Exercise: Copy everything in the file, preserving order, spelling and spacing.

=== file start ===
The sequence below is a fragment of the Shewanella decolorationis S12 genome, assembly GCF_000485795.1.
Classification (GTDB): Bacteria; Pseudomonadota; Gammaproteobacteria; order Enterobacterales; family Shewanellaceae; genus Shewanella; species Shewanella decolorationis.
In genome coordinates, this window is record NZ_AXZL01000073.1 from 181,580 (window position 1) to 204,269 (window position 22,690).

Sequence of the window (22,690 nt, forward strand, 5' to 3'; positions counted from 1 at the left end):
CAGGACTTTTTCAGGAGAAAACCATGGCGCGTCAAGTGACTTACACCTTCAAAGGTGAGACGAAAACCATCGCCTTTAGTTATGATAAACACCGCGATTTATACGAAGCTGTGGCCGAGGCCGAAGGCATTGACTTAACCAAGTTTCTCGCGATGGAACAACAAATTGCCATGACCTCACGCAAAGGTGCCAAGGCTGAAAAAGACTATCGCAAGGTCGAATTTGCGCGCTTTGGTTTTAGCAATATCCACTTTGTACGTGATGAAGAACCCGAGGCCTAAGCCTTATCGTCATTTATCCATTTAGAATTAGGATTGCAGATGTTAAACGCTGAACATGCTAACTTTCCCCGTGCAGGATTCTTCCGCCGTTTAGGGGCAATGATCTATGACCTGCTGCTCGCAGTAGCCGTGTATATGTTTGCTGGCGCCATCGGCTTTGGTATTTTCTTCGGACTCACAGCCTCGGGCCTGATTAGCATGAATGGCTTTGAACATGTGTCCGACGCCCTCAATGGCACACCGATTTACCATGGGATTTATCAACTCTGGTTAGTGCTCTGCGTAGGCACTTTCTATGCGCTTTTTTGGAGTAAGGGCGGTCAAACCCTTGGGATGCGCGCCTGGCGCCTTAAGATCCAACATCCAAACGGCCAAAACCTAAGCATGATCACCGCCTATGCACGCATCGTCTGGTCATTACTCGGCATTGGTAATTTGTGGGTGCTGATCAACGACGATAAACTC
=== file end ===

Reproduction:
The sequence below is a fragment of the Shewanella decolorationis S12 genome, assembly GCF_000485795.1.
Classification (GTDB): Bacteria; Pseudomonadota; Gammaproteobacteria; order Enterobacterales; family Shewanellaceae; genus Shewanella; species Shewanella decolorationis.
In genome coordinates, this window is record NZ_AXZL01000073.1 from 181,580 (window position 1) to 204,269 (window position 22,690).

Sequence of the window (22,690 nt, forward strand, 5' to 3'; positions counted from 1 at the left end):
CAGGACTTTTTCAGGAGAAAACCATGGCGCGTCAAGTGACTTACACCTTCAAAGGTGAGACGAAAACCATCGCCTTTAGTTATGATAAACACCGCGATTTATACGAAGCTGTGGCCGAGGCCGAAGGCATTGACTTAACCAAGTTTCTCGCGATGGAACAACAAATTGCCATGACCTCACGCAAAGGTGCCAAGGCTGAAAAAGACTATCGCAAGGTCGAATTTGCGCGCTTTGGTTTTAGCAATATCCACTTTGTACGTGATGAAGAACCCGAGGCCTAAGCCTTATCGTCATTTATCCATTTAGAATTAGGATTGCAGATGTTAAACGCTGAACATGCTAACTTTCCCCGTGCAGGATTCTTCCGCCGTTTAGGGGCAATGATCTATGACCTGCTGCTCGCAGTAGCCGTGTATATGTTTGCTGGCGCCATCGGCTTTGGTATTTTCTTCGGACTCACAGCCTCGGGCCTGATTAGCATGAATGGCTTTGAACATGTGTCCGACGCCCTCAATGGCACACCGATTTACCATGGGATTTATCAACTCTGGTTAGTGCTCTGCGTAGGCACTTTCTATGCGCTTTTTTGGAGTAAGGGCGGTCAAACCCTTGGGATGCGCGCCTGGCGCCTTAAGATCCAACATCCAAACGGCCAAAACCTAAGCATGATCACCGCCTATGCACGCATCGTCTGGTCATTACTCGGCATTGGTAATTTGTGGGTGCTGATCAACGACGATAAACTC